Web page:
A design-focused travelogue
Though we’ve travelled around the world, our brief trips often leave just enough time for a few meetings and a couple glasses of scotch, but Toronto was an exception, and not without reason. We are passionate about Toronto, a city that before meeting LightForm’s Richard (Assaly) was plain and cold to us. Then he uncovered the “hidden city” to us: all those small shops, bars, and restaurants. New concepts beautifully designed, high quality retail and food. We are amazed by the amount of creativity and good vibe that we always find in Toronto, and it has naturally become one of our favourite cities in the world. Just remember, you need a local guide or you will miss the whole scene.
Timing our visit with a few key events, including the Interior Design Show, we had a chance to immerse ourselves in the energetic metropolis and connect with a few major players in the Canadian design industry. We’ve always said that Parachilna lights are suited to the cultivated ones, those who appreciate the world’s diverse traditions and cultures. Often, our appreciation happens organically: on a morning jog along the waterfront or during conversations over beer and tacos. After a whirlwind week, we reflect on a few of Parachilna’s favourite moments in Toronto.
Visiting the LightForm Lighting Showroom
Parachilna’s lighting collection is on display in LightForm Toronto
For an interior designer, a visit to LightForm in Toronto is like stepping into a high-end candy store. We’ve long enjoyed working with their passionate and educated team, but it’s always refreshing to reconnect at the showroom, which has the entire Parachilna collection on display. We also had a chance to see the plans for LightForm’s showroom expansion and add some creative input to the project.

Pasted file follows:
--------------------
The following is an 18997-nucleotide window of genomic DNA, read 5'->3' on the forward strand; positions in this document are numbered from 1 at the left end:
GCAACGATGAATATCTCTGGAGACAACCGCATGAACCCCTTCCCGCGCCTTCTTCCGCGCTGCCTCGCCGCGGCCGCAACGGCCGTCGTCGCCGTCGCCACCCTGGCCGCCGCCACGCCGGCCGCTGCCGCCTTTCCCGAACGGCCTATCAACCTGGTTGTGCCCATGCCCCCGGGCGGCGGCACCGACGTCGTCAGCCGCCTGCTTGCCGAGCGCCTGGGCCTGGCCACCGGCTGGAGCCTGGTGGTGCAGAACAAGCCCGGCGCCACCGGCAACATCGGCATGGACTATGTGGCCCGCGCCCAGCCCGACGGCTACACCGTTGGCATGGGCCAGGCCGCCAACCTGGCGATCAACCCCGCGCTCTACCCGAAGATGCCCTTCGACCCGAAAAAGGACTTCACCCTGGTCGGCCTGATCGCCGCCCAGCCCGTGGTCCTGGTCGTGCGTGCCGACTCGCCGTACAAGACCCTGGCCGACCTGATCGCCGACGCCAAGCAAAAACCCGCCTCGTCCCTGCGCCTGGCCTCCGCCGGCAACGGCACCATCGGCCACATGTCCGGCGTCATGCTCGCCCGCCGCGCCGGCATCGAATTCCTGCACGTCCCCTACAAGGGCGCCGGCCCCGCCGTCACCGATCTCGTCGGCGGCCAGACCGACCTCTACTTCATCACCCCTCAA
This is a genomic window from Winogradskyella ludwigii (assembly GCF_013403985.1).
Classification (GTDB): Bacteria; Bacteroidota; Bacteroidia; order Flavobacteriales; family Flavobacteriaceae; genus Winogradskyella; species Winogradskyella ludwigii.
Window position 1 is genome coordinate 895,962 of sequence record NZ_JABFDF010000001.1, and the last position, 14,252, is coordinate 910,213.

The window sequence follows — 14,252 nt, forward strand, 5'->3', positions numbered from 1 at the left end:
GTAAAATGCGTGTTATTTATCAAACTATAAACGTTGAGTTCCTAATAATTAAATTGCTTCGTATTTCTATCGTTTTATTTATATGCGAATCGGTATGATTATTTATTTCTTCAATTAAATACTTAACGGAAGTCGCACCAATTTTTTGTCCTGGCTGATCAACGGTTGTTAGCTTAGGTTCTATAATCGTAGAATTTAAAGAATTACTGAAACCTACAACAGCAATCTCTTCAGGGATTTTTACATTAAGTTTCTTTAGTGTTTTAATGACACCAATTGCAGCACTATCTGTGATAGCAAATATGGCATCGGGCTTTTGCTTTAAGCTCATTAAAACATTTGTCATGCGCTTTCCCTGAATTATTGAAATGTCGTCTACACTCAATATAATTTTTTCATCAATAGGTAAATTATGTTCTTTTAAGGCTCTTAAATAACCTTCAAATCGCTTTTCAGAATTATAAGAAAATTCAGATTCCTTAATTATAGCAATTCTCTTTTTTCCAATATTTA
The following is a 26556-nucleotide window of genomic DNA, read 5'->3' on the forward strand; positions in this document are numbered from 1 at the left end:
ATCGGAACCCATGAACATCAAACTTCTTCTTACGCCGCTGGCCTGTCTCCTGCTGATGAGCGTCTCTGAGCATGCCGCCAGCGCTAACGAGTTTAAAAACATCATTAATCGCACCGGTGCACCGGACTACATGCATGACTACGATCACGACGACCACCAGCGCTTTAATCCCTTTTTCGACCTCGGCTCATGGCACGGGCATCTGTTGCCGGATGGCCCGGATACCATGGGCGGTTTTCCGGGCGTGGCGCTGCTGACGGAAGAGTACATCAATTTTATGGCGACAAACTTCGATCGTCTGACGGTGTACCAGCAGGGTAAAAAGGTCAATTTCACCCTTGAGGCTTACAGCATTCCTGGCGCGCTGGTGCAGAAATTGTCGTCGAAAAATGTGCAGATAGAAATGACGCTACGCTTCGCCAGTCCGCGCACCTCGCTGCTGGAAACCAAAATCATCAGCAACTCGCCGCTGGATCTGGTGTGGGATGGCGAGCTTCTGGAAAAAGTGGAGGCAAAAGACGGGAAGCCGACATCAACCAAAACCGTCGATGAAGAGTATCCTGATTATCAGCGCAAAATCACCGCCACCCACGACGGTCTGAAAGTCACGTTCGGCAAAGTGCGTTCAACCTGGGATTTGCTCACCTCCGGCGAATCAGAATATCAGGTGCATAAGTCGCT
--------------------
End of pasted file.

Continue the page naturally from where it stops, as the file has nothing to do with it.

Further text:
Interior Design Show Toronto – Opening Night Party
We don’t like shows. In fact, we hate shows. They seem to us a really old fashioned way of introducing products and brand. But you can’t deny reality and the reality is that today they are still and optimal meeting point for the industry. At this year’s opening party for IDS in Toronto, we spent time chatting with architect Alex Josephson, founder of the Toronto design studio Partisans. We also had a chance to view Jaime Hayón’s Stone Age Folk installation, a collaboration with Caesarstone.
Jaime Hayon with one of his Stone Age Folk at IDS Toronto
Dinner at Lee on King Street
Left to right: Alfredo Valero, Richard Assaly, Jaime Hayon, Roman Riera at Lee
Experiencing the culinary scene in any city is a must, and Toronto’s restaurants are as vibrant as it gets. We joined Jaime Hayón and Richard Assaly for dinner at Lee on King West, where conversation about design and cooking flowed over chef Susur Lee’s delectable creations.
Lunch at Cumbrae’s
A selection of aging prosciutto at Cumbrae’s
Just around the corner from LightForm’s showroom on Niagara Street, we stumbled upon Cumbrae’s, an artisanal butcher shop carrying local meats and grab-and-go sandwiches – perfect for a lunch break on a busy day.
Tacos at Grand Electric
Neon sign marking entrance to Toronto’s famed taqueria
Grand Electric seems to always have a packed house. But we assure you, the tacos are well worth the wait. Located in Toronto’s up-and-coming Parkdale neighbourhood, this unpretentious Mexican hotspot includes dim lighting, loud music and punchy flavours.
Drinks at Bar Raval
It was only a matter of time before we found a piece of Spain in the heart of Toronto. One night after dinner, we went to Bar Raval in Little Italy for drinks (scotch straight up, of course). Named after Barcelona’s El Raval district, the stylish interior features Antoni Gaudí-inspired woodwork by Partisans. We have to say we would never have curated this mahogany alcove, it is not our style. But we must also say that when you get to know how it was thought up and the techniques that PARTISANS used to build it… well, chapeau! The result is as cozy, warm, and lively as a Spanish bar can be.
Mahogany curves in Bar Raval
Hayon and Assaly share a laugh
Sculpture or piece of urban furniture? Sculpture.
Moody views through a LightForm warehouse window.
Until next time, Toronto!